Flight Time Delay with IBIS Models

Flight Time Delay with IBIS Models

By Timothy Coyle

Using IBIS Models for Setup and Hold Time Analysis

One of the goals of simulating a system with an IBIS model is to validate the setup and hold time at the receiver in a given interface. The best way to understand how timing works with an IBIS model is to walk through an example. In the following example we will use a common clock design but the information will apply to a source synchronous design as well.

The above image shows a common clock architecture block diagram such as a PCI bus. A single clock is shared between the driver and receiver. Data is clocked out of the driver on one clock edge and received at the receiver on the next clock edge. In a common clock design you have one clock cycle to get the data from the driver to the receiver.

Time to Clock Out Delay Tco

The Time to Clock Out (usually abbreviated as Tco) is the delay from the input clock to the output data of the driver at a defined measurement point into a test load. A defined test load is used rather than the system load so the device timing can be defined independent of system variables such as jitter.

In IBIS this defined test load is the sub keywords Vref, Rref, Cref, and Vmeas under the [Model] keyword. The time it takes the IBIS output buffer to reach the voltage threshold level Vmeas is the Tco or sometimes called Time to Vmeas.

The simulated Tco of an IBIS output driver is not the same as the Tco defined in the device datasheet. This is because an IBIS model only contains the IV and VT data of an IO buffer and not all of the internal logic that actually makes up the real Tco value. So you cannot use an IBIS model for internal timing like the input to output propagation delay.

Flight Time Delay Tprop

The time it takes the signal to propagate from the driver to the receiver is called the flight time delay which we have defined as Tprop. The flight time delay is calculated as the delay at the receiver minus the Tco. But which Tco value do we use?

As you might have guessed we will simulate the IBIS driver into the test load to get the simulated IBIS Tco value and that will be used in the flight time delay calculation. This way the flight time delay accounts only for the delay of the interconnect and not any of the driver delay. This is why the IBIS Tco value does not need to be the same as the real device Tco since it is always subtracted out in the flight time delay calculation.

We really only care about the delay time of the interconnect path from the driver to the receiver in our simulation. This will account for all sorts of system variables that we put in like crosstalk, jitter, and so on. Than the real device Tco of the driver and setup and hold time requirement of the receiver are used with the simulated flight time to calculate the final setup and hold time.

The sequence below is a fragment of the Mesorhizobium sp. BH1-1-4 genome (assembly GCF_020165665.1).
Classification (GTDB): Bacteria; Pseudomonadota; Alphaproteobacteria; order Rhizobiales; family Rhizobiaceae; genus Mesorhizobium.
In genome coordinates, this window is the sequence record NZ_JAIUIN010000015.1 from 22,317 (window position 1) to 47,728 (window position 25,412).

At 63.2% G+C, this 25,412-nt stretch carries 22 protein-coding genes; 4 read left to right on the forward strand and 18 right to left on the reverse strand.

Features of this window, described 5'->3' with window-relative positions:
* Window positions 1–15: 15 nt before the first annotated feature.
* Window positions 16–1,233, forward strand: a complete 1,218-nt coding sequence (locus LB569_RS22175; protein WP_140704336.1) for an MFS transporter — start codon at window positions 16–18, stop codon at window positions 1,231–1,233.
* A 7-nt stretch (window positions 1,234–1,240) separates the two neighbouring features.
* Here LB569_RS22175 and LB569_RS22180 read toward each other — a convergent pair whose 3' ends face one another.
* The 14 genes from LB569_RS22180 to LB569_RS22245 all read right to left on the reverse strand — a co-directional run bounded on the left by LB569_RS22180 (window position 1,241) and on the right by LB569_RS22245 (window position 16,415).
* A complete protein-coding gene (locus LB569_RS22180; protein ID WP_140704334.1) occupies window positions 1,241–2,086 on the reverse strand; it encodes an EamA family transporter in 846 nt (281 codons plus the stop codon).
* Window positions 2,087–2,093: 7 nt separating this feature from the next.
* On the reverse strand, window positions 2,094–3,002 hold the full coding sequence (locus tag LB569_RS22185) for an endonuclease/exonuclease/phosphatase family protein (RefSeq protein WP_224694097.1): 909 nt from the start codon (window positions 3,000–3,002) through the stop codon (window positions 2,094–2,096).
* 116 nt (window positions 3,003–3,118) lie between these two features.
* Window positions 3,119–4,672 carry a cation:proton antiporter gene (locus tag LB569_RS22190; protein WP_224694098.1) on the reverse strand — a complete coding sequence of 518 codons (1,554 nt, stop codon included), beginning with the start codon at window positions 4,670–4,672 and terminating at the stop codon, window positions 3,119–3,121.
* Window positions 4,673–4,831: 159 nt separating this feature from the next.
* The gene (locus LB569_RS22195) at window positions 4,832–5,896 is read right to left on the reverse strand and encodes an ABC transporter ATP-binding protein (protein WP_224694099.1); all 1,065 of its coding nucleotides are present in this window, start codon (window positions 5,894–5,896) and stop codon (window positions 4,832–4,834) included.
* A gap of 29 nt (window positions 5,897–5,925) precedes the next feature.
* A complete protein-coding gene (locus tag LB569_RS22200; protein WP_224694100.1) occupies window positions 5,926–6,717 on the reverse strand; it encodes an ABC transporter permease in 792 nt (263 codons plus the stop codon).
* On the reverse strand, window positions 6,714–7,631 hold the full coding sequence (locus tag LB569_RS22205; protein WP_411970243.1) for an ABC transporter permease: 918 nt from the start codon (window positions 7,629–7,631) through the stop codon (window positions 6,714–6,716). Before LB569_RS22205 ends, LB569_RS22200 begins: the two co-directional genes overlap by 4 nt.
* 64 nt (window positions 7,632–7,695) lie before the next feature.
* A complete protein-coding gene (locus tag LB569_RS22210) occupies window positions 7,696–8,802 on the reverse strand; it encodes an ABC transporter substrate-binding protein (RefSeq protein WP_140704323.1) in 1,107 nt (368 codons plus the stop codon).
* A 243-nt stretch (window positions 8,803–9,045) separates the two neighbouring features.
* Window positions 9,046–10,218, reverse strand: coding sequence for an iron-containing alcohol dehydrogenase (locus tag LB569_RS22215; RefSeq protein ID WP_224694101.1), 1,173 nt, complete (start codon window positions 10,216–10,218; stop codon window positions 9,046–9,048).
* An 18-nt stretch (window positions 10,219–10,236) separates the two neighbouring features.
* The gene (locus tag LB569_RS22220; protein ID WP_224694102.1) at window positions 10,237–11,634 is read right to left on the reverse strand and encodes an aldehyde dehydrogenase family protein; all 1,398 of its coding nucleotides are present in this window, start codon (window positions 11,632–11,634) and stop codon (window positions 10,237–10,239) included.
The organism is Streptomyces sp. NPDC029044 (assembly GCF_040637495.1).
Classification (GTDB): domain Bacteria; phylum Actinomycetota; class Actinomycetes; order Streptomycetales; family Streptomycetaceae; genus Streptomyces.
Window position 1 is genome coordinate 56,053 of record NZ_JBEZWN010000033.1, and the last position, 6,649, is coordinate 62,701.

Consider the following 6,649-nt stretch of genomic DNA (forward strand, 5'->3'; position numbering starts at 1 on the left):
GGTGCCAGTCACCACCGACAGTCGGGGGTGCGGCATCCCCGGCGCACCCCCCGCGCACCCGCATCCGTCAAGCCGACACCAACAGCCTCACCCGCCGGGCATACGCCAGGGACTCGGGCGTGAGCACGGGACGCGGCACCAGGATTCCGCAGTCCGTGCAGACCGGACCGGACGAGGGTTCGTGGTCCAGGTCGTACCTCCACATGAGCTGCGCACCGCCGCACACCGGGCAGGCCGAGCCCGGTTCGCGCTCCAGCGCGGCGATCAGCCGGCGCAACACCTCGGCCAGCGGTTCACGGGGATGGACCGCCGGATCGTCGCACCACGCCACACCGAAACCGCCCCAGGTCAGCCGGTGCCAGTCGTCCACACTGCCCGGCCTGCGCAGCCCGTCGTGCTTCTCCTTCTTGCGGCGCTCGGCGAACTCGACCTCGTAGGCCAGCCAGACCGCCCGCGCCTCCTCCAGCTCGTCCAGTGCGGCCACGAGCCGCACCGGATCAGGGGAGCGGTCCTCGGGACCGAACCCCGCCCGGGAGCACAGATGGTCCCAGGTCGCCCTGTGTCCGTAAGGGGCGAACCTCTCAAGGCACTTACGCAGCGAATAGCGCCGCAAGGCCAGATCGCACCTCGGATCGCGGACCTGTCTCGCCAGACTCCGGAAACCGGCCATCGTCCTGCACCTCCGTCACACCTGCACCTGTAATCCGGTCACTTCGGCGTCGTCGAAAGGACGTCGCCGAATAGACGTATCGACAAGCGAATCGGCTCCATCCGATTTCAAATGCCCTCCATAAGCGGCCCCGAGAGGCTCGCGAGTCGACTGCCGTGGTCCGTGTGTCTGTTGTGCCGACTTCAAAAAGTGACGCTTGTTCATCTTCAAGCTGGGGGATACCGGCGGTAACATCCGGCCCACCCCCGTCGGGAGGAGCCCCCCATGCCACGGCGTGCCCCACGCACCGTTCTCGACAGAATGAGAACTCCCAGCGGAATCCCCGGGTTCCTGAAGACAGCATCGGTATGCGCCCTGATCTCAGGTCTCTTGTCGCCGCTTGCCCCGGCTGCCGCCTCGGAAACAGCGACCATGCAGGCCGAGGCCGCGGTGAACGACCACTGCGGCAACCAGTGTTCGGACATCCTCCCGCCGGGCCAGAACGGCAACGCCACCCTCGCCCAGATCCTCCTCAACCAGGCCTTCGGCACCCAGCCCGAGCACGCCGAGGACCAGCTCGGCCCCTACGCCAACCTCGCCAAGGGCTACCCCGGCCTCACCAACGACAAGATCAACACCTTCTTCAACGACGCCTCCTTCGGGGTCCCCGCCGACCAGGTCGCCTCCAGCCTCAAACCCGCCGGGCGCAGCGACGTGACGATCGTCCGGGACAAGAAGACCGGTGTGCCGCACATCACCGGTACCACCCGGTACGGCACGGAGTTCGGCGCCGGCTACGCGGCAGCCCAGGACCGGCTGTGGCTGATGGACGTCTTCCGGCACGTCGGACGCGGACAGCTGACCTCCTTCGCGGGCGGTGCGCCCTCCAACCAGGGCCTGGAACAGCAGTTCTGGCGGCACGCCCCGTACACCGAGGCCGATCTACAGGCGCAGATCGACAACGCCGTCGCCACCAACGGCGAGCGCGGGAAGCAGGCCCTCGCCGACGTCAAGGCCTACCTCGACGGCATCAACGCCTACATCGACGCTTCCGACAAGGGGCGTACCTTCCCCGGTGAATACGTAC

Setup and Hold Time: Putting It All Together

Once we have the flight time delay we can calculate the final timing at the receiver for setup and hold time margin. We will show the setup time margin equation as an example.

For a setup time calculation, remember that we have one clock cycle to get the data from the driver to the receiver. So all of the delays are subtracted from the clock period and we need to end up with positive margin.

Tsetup_margin = Tcycle – Tco – Tflight – Tskew – Tjitter – Tsetup

In the above equation the Tcycle is the clock period, the Tco is the Time to Clock Out from the datasheet, the Tflight is the delay of the interconnect from simulation, the Tskew is the difference of the clock arriving at the driver and receiver, the Tjitter is the cycle-to-cycle variation of the clock, and the Tsetup is the required setup time at the receiver.

From the setup equation it can be seen why the flight time delay from the system level simulation using an IBIS model is critical. If the flight time delay is not properly calculated from the IBIS model simulations it will give the wrong results in the final setup and hold time calculations.

References and Links

Using IBIS models in system level simulations to obtain the flight time delay is pretty straight forward. However it can take some thought to understand and convince yourself that you can use the device datasheet Tco and the simulated flight time (with the simulated Tco subtracted out) to come up with correct setup and hold time margins. Below are some references to understanding the flight time calculation and timing equations better.

“Using IBIS Models for Timing Analysis”, TI Application Note # SPRA839A, 2007.

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